The University of Roehampton is leading a new project to address the barriers to student success and close the attainment gap for black, Asian and minority ethnic (BAME) students, after securing over £250,000 through Higher Education Funding Council for England's (HEFCE) Catalyst Fund.
Posted: 9 March 2017
Research undertaken at Roehampton in 2010 to establish why BAME students statistically did not do as well as their white counterparts in higher education, found that one contributing factor was the process of assessments. This research led to a fundamental reshaping of the University's assessment processes to meet the diverse needs of the student body and a significant reduction in the attainment gap. This new research project, 'Reimagining Attainment for All 2' builds on this earlier work.
Focussing specifically on black, African and Caribbean students and taking particular account of the experiences of Muslim women students, the project will be conducted in association with Queen Mary University of London and Carshalton College.
Led by students working with staff from the University, it will drive a change in assessment practices and behaviours of academic colleagues, improve daily interactions between institutions and their staff and students in relation to assessment and aims to ultimately reduce the gap in success between black students and white students.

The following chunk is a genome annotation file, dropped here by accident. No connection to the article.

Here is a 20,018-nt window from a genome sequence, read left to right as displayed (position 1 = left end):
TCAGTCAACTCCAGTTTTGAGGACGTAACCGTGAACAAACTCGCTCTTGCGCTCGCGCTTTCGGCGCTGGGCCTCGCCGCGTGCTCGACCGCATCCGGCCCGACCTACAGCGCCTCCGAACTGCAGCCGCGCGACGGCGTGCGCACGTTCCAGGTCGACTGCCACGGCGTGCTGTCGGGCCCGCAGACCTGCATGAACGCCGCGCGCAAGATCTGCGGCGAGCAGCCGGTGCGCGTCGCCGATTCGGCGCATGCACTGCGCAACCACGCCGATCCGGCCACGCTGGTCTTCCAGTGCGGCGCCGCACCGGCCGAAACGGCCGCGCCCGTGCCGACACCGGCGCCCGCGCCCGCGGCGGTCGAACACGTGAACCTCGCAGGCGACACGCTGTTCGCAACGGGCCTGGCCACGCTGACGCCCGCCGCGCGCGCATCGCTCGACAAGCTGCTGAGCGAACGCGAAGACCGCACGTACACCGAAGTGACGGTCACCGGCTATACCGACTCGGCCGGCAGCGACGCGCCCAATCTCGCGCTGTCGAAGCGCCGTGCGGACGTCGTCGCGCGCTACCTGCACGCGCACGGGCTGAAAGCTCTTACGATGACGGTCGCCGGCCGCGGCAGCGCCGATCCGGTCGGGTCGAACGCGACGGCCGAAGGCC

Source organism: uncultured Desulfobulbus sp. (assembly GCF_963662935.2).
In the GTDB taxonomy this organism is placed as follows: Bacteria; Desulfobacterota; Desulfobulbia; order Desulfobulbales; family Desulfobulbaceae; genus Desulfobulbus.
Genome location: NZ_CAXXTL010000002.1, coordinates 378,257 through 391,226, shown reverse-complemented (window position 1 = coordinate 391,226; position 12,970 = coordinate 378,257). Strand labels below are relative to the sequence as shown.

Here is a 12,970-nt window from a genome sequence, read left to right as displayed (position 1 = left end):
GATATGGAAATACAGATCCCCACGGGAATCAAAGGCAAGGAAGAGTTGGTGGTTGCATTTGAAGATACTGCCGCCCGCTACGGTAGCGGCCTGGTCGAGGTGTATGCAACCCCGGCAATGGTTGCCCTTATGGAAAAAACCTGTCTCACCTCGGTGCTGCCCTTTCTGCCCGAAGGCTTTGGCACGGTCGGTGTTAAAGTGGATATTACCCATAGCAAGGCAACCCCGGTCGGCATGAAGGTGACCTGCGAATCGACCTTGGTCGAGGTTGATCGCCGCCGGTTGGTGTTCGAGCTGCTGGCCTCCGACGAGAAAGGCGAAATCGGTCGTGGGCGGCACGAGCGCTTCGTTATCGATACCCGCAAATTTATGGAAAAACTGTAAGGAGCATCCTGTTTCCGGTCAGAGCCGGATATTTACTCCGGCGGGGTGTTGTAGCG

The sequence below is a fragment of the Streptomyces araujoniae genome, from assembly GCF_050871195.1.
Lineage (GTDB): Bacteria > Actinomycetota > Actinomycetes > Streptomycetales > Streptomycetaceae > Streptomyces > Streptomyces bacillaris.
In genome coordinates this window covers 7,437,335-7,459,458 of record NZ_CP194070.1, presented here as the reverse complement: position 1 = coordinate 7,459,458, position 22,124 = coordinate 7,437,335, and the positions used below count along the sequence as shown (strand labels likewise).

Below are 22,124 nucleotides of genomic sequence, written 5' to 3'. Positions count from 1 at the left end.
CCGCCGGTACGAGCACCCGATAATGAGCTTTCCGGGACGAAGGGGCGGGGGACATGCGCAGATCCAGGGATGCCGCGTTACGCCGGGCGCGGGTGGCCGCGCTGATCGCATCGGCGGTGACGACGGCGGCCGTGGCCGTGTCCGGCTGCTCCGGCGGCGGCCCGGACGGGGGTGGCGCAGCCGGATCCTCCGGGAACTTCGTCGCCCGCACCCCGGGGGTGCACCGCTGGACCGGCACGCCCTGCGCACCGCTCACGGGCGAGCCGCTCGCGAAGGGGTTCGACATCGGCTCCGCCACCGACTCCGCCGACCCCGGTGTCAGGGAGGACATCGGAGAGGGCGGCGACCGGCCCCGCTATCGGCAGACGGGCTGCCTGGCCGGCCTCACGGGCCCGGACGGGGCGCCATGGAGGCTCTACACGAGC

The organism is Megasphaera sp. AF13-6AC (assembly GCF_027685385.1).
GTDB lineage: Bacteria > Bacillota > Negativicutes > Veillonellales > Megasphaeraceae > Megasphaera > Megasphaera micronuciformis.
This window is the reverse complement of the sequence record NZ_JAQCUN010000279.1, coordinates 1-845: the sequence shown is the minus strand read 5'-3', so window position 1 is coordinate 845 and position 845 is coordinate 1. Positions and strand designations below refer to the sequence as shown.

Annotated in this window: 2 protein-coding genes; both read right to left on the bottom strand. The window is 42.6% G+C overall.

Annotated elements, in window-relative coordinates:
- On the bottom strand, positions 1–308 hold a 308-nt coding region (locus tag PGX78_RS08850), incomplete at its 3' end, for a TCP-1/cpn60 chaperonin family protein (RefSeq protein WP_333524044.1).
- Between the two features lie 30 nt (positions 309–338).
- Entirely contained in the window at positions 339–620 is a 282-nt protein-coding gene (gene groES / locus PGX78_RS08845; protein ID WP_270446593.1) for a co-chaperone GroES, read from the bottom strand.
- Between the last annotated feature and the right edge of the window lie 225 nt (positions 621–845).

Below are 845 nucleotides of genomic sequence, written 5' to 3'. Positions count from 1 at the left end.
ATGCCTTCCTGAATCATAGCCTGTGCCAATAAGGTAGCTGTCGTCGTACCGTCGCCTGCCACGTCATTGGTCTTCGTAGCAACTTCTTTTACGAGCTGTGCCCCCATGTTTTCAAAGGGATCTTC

Lynn Dobbs, Deputy Vice-Chancellor and Provost at Roehampton comments: "Roehampton's mission is to support all of our students to reach their potential, whatever their background. This research will go a long way to help us better understand what we can do as a University and what the sector can do as a whole so that all students have the same opportunities to get the most from their education. Over 50% of our cohort are BAME students and we want to close the gap in success for students from different backgrounds."
The HEFCE Catalyst Fund is an annual commitment which provides monetary support to drive innovation, excellence and efficiency in Higher Education. This year, Roehampton is one of 64 institutions to receive up to £500,000 each to address differences in student outcomes, through HEFCE's programme 'Addressing barriers to student success'.
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